Served, after the richness of the previous dish, with a rather strange drink… Aquavit, just a splash, diluted with lots of water. Waiter says it is to clean the palate. Peter unimpressed says it’s like drinking canal water – I hope he didn’t actually taste the canal water in Venice! I don’t mind it, it certainly clears the palate, as promised.
4. Parmigiano Reggiano 5 ways
One of the real highlights – different renditions of Parmesan cheese, ranging in age from 3 to 50 months, the melted “soup”, the mousse, the foam, the crisp, all different bu fantastically complementary. Definitely worth the trip!
5. Tagliatelle with meat ragu – a swirled pile of beautiful pasta, with a chopped (not ground!) meat sauce… Delicious as a meal on its own… By now I’m feeling I might need a little jog around the block! But wait, there’s more….
6. Veal not flame grilled… Actually a wonderfully rare slab of beef fillet, encrusted with ash and artfully placed amidst a modern-art-like swirling picture of different coloured sauces… With finally a red wine match.
We are slowly, very slowly, learning just a little about the dozens of unfamiliar grape varieties that make wine here in Italy. Today we seem to have had more than a few from the south – Sicily and Sardinia – but so far my favourites are definitely the Nebbiolo from our first stop (none of that on today’s menu matchings) and this Nero d’Avolo similar to the one we drank last night, and are now seeing featured to match our beef.
7. Surely dessert? The bread sticks and basket are removed, the tablecloth expertly swept of crumbs. A small Popsicle on a stick arrives… But no, this is the famous foie gras popsicle, dipped in 50 year old balsamic and crusted with chopped almonds. Wow!
8. Finally, a small, but perfectly formed dessert. Three plump red cherries on a bed of chocolate and coffee crumble… Not real cherries, says our waiter… Great chocolate globes, filled with coffee and cherry juice – don’t eat the stick! he cautions, and use your spoon. They explode in the mouth, a fantastic accompaniment to the slightly weird final “wine” match of sour cherry juice!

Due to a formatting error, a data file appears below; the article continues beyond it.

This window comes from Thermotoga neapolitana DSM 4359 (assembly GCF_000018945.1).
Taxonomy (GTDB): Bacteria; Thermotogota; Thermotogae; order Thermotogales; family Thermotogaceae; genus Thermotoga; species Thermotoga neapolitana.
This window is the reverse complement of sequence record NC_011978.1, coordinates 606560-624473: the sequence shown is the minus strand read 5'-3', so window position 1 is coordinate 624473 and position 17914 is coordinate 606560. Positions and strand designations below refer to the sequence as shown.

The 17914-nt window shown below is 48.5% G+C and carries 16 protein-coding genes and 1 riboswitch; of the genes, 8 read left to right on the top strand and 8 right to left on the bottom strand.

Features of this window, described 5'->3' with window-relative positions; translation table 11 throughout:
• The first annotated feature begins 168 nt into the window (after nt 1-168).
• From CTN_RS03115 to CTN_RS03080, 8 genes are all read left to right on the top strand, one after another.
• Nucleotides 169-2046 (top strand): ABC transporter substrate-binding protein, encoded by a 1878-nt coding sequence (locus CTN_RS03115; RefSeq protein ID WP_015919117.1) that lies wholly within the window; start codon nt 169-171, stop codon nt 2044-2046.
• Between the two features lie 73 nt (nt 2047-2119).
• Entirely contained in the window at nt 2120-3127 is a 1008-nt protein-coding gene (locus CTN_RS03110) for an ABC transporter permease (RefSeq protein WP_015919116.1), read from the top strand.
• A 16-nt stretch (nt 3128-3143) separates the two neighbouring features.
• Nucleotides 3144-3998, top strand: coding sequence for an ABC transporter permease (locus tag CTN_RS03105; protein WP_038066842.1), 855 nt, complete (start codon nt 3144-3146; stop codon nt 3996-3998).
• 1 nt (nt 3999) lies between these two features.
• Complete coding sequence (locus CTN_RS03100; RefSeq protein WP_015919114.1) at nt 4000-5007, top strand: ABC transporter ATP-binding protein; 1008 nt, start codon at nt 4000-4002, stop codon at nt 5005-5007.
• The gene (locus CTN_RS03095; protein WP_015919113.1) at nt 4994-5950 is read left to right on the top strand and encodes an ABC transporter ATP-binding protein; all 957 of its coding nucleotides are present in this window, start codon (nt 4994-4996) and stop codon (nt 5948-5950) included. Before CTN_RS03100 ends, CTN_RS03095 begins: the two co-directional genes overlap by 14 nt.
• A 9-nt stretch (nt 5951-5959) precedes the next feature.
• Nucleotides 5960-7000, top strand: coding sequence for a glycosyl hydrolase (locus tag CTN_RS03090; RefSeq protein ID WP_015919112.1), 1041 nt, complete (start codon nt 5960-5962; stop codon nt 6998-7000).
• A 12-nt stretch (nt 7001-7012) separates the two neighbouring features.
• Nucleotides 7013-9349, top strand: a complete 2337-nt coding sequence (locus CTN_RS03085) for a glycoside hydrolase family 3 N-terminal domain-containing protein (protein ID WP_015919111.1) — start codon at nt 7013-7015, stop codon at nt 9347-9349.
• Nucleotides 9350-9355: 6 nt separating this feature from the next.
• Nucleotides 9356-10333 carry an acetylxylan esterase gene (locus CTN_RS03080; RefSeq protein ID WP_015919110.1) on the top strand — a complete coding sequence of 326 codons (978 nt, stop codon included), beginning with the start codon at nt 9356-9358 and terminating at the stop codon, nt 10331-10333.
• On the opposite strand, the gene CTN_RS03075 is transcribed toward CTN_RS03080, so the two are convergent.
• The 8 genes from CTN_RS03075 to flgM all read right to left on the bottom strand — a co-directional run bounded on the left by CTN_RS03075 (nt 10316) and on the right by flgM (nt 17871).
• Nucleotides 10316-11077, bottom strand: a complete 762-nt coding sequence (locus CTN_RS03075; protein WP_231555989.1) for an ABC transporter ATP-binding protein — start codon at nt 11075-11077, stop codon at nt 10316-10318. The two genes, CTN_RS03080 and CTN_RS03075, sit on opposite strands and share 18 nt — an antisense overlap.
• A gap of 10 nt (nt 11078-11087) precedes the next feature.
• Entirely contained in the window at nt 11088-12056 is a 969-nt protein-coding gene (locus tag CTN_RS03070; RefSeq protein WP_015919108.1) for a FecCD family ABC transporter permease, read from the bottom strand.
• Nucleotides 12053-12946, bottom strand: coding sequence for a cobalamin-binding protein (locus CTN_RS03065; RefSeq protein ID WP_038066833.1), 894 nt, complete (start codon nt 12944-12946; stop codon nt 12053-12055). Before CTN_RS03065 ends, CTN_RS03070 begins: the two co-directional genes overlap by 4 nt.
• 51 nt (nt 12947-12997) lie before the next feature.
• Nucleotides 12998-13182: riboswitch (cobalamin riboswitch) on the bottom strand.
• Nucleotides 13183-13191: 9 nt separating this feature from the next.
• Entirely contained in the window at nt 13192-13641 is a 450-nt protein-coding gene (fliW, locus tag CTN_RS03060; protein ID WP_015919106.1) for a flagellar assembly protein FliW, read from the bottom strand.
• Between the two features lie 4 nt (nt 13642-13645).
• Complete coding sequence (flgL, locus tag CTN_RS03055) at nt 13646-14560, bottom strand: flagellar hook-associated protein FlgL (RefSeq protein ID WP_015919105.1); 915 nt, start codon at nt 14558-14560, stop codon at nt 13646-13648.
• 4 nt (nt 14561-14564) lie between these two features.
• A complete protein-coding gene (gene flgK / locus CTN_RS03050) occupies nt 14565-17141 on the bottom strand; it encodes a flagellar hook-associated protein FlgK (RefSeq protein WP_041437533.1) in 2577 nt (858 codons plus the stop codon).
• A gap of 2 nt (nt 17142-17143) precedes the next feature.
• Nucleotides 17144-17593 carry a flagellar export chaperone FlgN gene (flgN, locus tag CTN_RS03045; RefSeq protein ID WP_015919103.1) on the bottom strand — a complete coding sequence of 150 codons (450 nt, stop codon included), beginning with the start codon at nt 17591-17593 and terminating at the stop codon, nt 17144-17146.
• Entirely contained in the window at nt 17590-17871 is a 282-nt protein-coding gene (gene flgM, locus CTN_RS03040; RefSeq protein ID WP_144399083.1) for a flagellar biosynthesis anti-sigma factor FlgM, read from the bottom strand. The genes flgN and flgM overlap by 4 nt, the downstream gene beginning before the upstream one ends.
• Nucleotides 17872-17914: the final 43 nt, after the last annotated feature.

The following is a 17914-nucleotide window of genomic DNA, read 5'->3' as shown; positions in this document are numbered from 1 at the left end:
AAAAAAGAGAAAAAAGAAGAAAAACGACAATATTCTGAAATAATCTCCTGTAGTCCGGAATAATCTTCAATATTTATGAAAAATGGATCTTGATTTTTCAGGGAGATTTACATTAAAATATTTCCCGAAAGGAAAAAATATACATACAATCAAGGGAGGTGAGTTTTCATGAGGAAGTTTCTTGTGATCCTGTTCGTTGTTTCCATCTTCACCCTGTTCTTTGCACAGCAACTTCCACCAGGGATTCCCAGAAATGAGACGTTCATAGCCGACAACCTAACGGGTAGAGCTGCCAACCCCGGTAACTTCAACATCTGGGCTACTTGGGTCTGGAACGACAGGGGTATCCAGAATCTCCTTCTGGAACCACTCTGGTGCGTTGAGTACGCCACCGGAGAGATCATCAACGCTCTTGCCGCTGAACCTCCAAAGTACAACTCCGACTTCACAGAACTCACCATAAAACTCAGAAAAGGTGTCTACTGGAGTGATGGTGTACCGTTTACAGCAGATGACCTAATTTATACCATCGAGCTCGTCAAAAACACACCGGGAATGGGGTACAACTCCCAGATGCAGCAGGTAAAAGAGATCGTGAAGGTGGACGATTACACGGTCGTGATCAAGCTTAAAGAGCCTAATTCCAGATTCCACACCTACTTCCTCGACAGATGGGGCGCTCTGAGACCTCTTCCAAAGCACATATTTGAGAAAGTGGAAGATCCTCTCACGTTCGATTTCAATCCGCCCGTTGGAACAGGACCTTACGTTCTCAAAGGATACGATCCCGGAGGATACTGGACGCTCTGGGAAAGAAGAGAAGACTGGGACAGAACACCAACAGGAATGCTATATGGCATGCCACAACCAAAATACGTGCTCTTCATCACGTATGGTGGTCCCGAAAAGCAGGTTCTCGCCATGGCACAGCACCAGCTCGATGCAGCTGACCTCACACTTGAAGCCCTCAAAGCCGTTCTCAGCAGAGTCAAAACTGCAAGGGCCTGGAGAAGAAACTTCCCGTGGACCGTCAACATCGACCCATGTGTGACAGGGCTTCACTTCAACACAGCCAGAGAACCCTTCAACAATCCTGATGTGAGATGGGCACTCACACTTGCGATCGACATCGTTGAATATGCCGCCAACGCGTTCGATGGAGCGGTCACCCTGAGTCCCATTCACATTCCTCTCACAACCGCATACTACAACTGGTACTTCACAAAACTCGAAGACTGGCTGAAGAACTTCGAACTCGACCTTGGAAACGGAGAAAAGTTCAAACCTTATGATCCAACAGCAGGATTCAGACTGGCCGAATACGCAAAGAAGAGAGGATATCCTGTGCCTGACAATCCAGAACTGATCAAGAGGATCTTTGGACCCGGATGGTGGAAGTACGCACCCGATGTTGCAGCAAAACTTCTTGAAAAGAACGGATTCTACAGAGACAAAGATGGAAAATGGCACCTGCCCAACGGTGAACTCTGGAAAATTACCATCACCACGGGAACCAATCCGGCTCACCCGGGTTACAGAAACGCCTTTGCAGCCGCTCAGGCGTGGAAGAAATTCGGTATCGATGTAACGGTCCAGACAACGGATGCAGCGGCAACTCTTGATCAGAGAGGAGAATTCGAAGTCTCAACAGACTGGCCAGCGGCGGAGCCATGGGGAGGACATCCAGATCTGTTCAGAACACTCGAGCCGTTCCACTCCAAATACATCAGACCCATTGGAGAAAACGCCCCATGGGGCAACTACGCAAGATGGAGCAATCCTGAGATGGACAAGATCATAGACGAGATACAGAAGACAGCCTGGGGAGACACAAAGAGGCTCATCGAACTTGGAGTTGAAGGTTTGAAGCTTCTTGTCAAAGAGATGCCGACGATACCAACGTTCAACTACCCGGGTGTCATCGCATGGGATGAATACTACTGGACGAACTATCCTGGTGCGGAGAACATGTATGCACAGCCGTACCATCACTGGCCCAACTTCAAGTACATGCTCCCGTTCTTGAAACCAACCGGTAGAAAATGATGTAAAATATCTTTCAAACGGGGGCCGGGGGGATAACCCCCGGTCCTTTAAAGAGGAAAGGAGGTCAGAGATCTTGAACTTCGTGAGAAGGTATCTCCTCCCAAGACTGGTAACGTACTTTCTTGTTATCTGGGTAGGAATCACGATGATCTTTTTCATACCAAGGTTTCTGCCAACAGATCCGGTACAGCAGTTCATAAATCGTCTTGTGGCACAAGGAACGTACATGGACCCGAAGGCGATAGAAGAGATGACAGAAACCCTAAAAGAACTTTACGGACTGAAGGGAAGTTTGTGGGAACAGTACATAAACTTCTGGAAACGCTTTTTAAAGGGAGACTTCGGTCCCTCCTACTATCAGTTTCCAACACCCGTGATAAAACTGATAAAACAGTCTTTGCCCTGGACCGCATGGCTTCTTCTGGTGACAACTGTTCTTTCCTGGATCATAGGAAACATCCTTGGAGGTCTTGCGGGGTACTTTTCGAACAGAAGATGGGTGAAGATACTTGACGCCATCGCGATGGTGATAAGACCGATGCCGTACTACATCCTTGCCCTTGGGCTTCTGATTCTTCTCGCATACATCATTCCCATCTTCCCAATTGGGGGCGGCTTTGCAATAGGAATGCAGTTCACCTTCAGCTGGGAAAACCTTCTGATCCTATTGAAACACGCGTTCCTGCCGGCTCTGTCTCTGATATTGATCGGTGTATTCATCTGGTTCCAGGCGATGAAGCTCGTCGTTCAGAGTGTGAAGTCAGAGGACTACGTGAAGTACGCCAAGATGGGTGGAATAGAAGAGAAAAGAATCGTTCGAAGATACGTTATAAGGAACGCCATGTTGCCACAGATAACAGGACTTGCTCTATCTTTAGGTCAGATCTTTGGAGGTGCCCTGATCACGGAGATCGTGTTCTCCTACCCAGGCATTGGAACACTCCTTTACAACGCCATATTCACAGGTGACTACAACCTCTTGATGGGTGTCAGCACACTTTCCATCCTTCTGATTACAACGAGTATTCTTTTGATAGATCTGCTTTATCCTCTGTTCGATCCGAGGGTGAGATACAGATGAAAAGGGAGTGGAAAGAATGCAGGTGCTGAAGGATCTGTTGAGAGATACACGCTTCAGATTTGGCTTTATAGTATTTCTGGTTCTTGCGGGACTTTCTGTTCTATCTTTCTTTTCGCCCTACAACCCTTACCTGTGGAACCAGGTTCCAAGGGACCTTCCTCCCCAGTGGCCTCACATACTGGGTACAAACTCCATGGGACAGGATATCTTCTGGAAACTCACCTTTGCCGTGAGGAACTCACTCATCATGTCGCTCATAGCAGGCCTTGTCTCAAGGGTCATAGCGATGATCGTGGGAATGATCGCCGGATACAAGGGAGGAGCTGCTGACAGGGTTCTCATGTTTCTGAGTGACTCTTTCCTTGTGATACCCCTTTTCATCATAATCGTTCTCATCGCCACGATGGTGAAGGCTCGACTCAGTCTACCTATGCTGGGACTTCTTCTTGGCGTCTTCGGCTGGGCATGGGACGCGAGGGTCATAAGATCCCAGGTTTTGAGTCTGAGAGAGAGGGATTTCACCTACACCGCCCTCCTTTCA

And so to coffee.. Of course! With a selection of bite size chocolates and sweet treats that we somehow found place for!
And so, three hours later, we waddled ‘home’, heavier of body and much much lighter of wallet… Our American dining companion stands and introduces himself as we are leaving, Austin is my name (I think, but not from Texas). He invites us to dine at his restaurant in Colorado if we’re even up that way. I invite him to come try some NZ wines… he knows a few, Waiheke Ironclad on the winelist at his place!
In a throwback to the days of olde, in this Italian restaurant, they still have a lady’s menu, with no prices! This despite all communications relating to the booking having been done by ME, the emails, the phone calls, everything… Peter gets the menu with prices, and of course, the bill at the end! I should not complain (and I don’t)… Just commenting, I say. He says: It’s only right, the way it should be! Everyone in their place!
So what an amazing experience! Definitely living on bread and water for the rest of Italy! Or so I thought…
But blow me down, at 8pm Peter was up and off again to find a wee bite for dinner!